I can remember a time when it seemed I was collecting and gathering people in my life. At a young age, I mean. I remember my only requirements for someone to have a place in my life be that they were around the same age as me. My friend Allison remembers going door to door asking if there were any other kids inside that wanted to come out and play. When you are a kid you just want to be surrounded by other kids. I feel like I believed as a child that all the problems in the world would dissipate if we built one big kid empire. Like J.M. Barrie, did in Peter Pan. Of course I was painfully shy and introverted, so my utopic visions were terrifying to me in reality. But there's an interesting story about Old J.M. Barrie-
Barrie's brother who was older than him died shortly before his 14th birthday in an accident. His mother was heartbroken, as he was her favourite child. J.M. wore the dead brother's clothes and tried to whistle in the manner that he would have to appease his mother. His mother often found peace in the idea that because his life was cut short in her mind he would remain a boy forever and never grow up and leave her. J.M. Barrie was six years old when his brother died and it is believed that the stress of this caused him to never grow taller than 5' and 3'' and to live an asexual adulthood. The term often applied to this is Psychogenic Dwarfism.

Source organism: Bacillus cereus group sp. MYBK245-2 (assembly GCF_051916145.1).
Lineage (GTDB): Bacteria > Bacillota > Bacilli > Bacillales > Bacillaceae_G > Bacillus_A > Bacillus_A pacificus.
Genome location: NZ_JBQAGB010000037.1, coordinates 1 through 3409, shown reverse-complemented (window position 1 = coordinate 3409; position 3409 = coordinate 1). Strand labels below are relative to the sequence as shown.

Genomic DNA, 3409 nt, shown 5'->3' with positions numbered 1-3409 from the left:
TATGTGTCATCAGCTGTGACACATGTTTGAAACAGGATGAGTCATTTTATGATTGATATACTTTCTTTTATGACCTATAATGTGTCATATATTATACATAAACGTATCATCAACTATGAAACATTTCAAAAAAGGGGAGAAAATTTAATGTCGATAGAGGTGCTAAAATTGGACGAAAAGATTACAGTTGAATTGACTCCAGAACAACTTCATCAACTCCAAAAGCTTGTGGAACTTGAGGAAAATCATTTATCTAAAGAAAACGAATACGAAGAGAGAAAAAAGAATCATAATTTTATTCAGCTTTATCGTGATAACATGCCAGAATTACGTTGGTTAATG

This photo of JM Barrie I find captivating, he does appear like a child playing dress-up. Or a child who dresses as an adult. The delicate wrist that comes out of his sleeve, and his tiny fingers seem to just hang. The heavy folds in his suit make it clear that the body within is much smaller.
He reminds me also of Joseph Cornell, who, though not dwarfed from trauma, was much the same way. He lived with his mother and brother (who had cerebral palsy) on Utopia Parkway (what a sorrow filled name for a street!) for his entire life save the three years he was at school. He spent most of his life caring for his brother and though he was very interested in women he never became involved. One of Cornell's final shows was of boxes that were for children. Hung at a height that could be seen by a child and they served pop and cake at the reception.
These days it seems I add or subtract only one person at a time, slowly building trust and a bond. In our adult lives we are so opinionated that we won't associate with just anyone anymore. But its interesting to me, these two men, how the people in their lives shaped their personalities. And though neither of them had children, nor were really pursuing the means to do so, children were such an important part of their lives and personalities. Why do we have this desire to remain children? I'd like to hear any thoughts on the matter.